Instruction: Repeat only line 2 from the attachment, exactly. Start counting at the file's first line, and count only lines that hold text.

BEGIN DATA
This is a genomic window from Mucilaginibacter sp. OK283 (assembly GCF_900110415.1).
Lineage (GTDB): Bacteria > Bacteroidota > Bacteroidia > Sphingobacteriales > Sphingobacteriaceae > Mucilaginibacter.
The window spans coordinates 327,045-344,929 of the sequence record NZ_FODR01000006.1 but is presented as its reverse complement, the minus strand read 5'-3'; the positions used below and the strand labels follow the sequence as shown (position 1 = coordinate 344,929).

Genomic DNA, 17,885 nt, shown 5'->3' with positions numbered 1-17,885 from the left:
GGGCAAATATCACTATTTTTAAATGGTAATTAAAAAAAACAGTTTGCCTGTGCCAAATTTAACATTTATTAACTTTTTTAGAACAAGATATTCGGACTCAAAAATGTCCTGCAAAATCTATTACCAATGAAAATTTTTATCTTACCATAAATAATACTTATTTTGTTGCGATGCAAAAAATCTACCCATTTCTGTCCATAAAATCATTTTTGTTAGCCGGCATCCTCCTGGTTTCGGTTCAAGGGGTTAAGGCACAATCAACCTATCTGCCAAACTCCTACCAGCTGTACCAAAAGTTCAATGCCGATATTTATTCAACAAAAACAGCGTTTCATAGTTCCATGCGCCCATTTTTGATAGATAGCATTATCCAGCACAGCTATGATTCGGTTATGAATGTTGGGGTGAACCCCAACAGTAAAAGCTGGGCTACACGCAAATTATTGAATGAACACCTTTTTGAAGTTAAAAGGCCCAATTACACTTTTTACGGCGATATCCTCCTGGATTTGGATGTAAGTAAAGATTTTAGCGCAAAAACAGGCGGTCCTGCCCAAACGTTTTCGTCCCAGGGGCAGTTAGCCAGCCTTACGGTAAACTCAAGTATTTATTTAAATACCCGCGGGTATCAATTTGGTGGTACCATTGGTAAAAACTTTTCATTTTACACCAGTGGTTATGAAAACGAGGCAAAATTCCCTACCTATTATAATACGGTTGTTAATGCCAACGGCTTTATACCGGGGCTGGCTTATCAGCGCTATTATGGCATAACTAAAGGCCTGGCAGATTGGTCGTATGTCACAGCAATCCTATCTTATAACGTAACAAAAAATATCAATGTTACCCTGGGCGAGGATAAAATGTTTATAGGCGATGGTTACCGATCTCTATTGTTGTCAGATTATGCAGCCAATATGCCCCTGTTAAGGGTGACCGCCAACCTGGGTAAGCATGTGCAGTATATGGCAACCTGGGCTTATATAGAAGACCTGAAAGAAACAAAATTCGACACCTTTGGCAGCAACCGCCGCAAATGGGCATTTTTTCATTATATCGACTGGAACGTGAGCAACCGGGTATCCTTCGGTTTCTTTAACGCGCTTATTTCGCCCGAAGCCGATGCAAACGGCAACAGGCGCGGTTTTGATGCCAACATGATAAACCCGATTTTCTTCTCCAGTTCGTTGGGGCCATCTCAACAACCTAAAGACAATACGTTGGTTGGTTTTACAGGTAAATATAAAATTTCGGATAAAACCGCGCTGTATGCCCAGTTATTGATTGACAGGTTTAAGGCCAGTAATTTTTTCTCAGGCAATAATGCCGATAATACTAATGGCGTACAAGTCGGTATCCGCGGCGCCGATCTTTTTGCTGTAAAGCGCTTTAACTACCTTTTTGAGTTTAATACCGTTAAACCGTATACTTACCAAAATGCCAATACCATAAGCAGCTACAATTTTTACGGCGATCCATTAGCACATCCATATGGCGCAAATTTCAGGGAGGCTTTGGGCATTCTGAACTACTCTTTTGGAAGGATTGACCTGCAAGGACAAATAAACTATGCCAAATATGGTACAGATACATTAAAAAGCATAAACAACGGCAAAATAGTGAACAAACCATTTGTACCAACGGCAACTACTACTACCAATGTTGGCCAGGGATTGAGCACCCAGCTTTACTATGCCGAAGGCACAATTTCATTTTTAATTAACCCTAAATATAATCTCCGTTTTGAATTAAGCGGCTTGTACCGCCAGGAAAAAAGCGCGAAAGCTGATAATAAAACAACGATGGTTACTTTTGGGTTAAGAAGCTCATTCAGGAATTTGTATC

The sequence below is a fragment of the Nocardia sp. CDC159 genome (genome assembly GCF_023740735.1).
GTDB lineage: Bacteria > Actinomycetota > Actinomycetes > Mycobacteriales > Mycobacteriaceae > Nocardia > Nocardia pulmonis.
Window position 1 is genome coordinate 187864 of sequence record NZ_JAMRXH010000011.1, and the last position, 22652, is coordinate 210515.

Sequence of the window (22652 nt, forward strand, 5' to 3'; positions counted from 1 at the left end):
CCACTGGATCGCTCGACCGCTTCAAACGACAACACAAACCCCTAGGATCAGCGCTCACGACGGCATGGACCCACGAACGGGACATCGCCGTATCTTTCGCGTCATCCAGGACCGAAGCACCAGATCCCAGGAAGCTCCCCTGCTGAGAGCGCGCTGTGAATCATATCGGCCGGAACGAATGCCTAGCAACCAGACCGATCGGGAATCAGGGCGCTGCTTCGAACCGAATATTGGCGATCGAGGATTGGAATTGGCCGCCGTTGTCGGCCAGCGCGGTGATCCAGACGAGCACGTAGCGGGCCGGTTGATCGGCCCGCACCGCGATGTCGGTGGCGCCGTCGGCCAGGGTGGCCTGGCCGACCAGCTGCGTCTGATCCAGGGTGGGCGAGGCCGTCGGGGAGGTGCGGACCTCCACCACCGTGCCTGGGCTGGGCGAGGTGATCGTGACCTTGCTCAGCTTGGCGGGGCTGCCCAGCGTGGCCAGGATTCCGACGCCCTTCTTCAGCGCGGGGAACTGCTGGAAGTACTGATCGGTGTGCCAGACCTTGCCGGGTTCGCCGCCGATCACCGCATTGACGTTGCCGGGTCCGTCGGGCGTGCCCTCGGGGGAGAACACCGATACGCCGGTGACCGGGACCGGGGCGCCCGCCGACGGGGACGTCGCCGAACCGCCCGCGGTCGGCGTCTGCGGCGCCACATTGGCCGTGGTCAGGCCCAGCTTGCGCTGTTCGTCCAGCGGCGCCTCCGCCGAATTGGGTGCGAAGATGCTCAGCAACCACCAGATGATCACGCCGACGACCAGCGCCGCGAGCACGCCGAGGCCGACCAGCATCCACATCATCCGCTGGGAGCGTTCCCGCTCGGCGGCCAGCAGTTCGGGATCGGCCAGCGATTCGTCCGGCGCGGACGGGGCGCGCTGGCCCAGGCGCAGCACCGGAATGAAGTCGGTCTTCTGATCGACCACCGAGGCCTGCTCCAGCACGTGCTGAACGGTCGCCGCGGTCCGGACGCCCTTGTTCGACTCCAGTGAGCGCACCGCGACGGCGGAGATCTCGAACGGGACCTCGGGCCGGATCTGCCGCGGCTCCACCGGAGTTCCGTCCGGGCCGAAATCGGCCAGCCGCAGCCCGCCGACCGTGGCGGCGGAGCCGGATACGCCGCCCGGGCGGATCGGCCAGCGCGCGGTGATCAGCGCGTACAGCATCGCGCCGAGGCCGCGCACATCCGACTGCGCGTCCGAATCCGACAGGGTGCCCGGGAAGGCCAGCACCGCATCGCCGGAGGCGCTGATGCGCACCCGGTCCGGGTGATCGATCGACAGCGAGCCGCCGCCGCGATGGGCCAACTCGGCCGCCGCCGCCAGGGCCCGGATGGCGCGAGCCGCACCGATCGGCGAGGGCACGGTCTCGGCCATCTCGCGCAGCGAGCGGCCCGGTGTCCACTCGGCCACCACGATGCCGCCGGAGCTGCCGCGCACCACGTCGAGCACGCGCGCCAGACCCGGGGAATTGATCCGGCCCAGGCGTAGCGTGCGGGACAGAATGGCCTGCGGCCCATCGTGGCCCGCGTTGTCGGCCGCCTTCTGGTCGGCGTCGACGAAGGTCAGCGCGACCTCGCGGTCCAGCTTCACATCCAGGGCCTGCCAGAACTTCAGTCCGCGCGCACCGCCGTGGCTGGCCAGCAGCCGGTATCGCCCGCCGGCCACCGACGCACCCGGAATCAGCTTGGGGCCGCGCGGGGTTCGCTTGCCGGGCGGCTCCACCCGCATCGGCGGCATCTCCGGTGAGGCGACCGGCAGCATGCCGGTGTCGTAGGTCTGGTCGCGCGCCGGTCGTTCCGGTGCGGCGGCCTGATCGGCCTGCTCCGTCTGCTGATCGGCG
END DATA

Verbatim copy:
Lineage (GTDB): Bacteria > Bacteroidota > Bacteroidia > Sphingobacteriales > Sphingobacteriaceae > Mucilaginibacter.